Both Sides Want to Bring Back Glass-Steagall

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A Wall Street street sign outside of the New York Stock Exchange. Elaine Kamarck writes that the presence of a pro-Glass-Steagall plank in both political parties' platforms means we can bet on seeing a tougher attitude toward the financial industry in 2017. Carlo Allegri/reuters

This article first appeared on the Brookings Institution site.

Both political parties' platforms this year call for reinstating a version of the Glass-Steagall Act.

Glass-Steagall is a Depression-era law that separated commercial and investment banking activity. It was effectively repealed in 1999 under President Bill Clinton and replaced by the Gramm Leach-Bliley Act.

When the Great Recession hit in 2008 and revealed the casino-like operations of many on Wall Street, attention turned to the wisdom—or lack thereof—of repealing Glass-Steagall. Not surprisingly, it became a rallying cry on the left and on the right for those who thought Wall Street had become too powerful and too reckless.

A year ago, Hillary Clinton gave a very powerful economic speech in which she called for an end to "short-termism" on Wall Street and for tougher controls on big banks. But that aspect of the speech was largely ignored, and given the fact that she represented New York state in the Senate and had many contributors from the world of finance, Bernie Sanders was able to make her out as a puppet of Wall Street.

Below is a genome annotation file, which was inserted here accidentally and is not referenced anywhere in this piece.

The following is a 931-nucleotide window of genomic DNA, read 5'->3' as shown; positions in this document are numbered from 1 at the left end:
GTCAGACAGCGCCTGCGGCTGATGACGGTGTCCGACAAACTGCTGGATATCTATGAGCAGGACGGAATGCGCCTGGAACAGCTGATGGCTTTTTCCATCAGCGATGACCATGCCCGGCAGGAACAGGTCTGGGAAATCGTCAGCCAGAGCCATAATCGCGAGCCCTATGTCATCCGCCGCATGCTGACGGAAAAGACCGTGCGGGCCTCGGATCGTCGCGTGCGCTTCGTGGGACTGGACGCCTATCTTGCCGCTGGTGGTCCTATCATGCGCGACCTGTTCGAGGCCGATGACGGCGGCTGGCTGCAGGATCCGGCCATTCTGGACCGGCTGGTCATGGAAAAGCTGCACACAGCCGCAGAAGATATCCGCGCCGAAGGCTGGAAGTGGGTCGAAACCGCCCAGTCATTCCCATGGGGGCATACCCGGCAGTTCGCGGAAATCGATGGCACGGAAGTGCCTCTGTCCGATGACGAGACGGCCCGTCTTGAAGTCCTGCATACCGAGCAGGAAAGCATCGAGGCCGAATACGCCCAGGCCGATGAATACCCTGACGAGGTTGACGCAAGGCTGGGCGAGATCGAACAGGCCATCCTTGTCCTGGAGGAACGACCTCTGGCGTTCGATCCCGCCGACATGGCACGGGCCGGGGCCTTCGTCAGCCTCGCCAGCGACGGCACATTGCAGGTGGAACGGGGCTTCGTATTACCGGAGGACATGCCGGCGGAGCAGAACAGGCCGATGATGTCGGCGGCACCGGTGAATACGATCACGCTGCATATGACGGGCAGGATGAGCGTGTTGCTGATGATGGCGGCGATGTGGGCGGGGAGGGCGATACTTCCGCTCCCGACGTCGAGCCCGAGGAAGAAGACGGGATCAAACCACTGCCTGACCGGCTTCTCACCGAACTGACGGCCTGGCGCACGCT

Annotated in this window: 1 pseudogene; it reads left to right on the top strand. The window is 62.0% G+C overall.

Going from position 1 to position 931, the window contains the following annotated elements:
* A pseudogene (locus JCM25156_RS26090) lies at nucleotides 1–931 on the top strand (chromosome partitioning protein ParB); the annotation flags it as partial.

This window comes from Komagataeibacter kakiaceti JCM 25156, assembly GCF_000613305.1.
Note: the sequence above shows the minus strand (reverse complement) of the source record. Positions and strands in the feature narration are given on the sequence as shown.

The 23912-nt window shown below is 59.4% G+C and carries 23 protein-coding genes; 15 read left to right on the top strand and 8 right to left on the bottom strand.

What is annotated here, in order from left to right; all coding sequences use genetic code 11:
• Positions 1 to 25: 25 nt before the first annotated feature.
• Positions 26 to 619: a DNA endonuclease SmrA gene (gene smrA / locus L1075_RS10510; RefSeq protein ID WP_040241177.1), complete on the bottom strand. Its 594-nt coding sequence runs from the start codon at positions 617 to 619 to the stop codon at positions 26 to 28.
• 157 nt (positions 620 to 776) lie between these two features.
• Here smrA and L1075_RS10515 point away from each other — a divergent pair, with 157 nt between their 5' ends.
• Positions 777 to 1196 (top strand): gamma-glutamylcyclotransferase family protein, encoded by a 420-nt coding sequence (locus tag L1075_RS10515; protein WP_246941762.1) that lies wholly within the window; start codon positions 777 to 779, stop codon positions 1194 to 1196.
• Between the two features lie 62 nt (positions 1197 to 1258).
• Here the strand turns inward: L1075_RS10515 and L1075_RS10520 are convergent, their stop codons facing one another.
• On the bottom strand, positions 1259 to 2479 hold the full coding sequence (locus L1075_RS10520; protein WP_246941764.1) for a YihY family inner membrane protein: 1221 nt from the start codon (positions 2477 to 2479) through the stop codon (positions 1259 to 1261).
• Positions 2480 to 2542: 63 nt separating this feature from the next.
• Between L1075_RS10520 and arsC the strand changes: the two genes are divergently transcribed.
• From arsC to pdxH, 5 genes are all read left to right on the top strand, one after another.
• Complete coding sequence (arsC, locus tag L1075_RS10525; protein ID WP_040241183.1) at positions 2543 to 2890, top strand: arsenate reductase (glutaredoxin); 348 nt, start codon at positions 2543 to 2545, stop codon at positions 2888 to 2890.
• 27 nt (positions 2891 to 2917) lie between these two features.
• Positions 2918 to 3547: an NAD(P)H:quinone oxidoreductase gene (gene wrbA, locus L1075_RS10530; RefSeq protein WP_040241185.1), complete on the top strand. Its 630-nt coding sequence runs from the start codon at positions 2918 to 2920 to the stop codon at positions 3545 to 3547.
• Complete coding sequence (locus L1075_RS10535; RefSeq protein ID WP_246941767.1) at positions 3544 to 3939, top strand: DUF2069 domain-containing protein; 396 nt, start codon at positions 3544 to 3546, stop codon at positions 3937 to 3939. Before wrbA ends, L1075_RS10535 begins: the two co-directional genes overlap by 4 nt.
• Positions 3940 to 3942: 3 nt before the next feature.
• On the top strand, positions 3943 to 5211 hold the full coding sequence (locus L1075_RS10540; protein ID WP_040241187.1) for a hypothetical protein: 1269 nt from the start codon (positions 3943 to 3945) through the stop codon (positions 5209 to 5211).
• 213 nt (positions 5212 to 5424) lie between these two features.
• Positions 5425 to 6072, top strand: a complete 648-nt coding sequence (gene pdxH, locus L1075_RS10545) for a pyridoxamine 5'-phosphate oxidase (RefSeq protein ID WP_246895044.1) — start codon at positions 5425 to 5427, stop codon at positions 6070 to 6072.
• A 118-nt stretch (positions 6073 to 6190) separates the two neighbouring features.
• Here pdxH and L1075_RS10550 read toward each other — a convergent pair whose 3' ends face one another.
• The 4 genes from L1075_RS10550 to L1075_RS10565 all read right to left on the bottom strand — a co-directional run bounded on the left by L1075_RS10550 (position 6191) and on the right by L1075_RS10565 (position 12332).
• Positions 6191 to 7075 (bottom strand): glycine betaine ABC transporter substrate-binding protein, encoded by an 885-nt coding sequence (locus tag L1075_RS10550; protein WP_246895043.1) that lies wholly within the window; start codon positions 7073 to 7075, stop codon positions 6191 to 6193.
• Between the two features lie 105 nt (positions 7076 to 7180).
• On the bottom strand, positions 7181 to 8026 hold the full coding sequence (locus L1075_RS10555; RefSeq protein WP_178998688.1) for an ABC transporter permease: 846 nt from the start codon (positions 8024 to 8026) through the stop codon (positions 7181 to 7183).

At that time, she did not endorse reinstatement of Glass-Steagall, arguing that there were other ways to get to the same results. And there is a legitimate debate over the wisdom of reinstating Glass-Steagall instead of enforcing other rules on the books, such as those in the Dodd-Frank law.

Nonetheless, as the political year went on, reinstatement of Glass-Steagall assumed a symbolic significance.

But by agreeing to place reinstatement of Glass-Steagall in the Democratic platform, Clinton signaled that she too would support it.

Of course, as they say, the devil is in the details. The Democratic platform calls for a wide variety of other financial regulation in addition to Glass-Steagall, while the Republican platform states that Dodd-Frank is "crushing small and community banks and other lenders" and calls for abolishing the Consumer Financial Protection Bureau.

But in terms of political significance, the presence of the same plank in both party platforms means that the one thing we can bet on seeing in 2017 is a tougher attitude toward the financial industry.

To date, there hasn't been much interest in this in Congress. But if the establishment heard one thing loud and clear in the 2016 primaries, it was that millions of Americans think that they were the victims of Wall Street and that the next president had better pay attention.

Elaine C. Kamarck is a senior fellow at the Brookings Institution and author of Primary Politics: Everything You Need to Know about How America Nominates Its Presidential Candidates. She is a superdelegate to the Democratic Convention.

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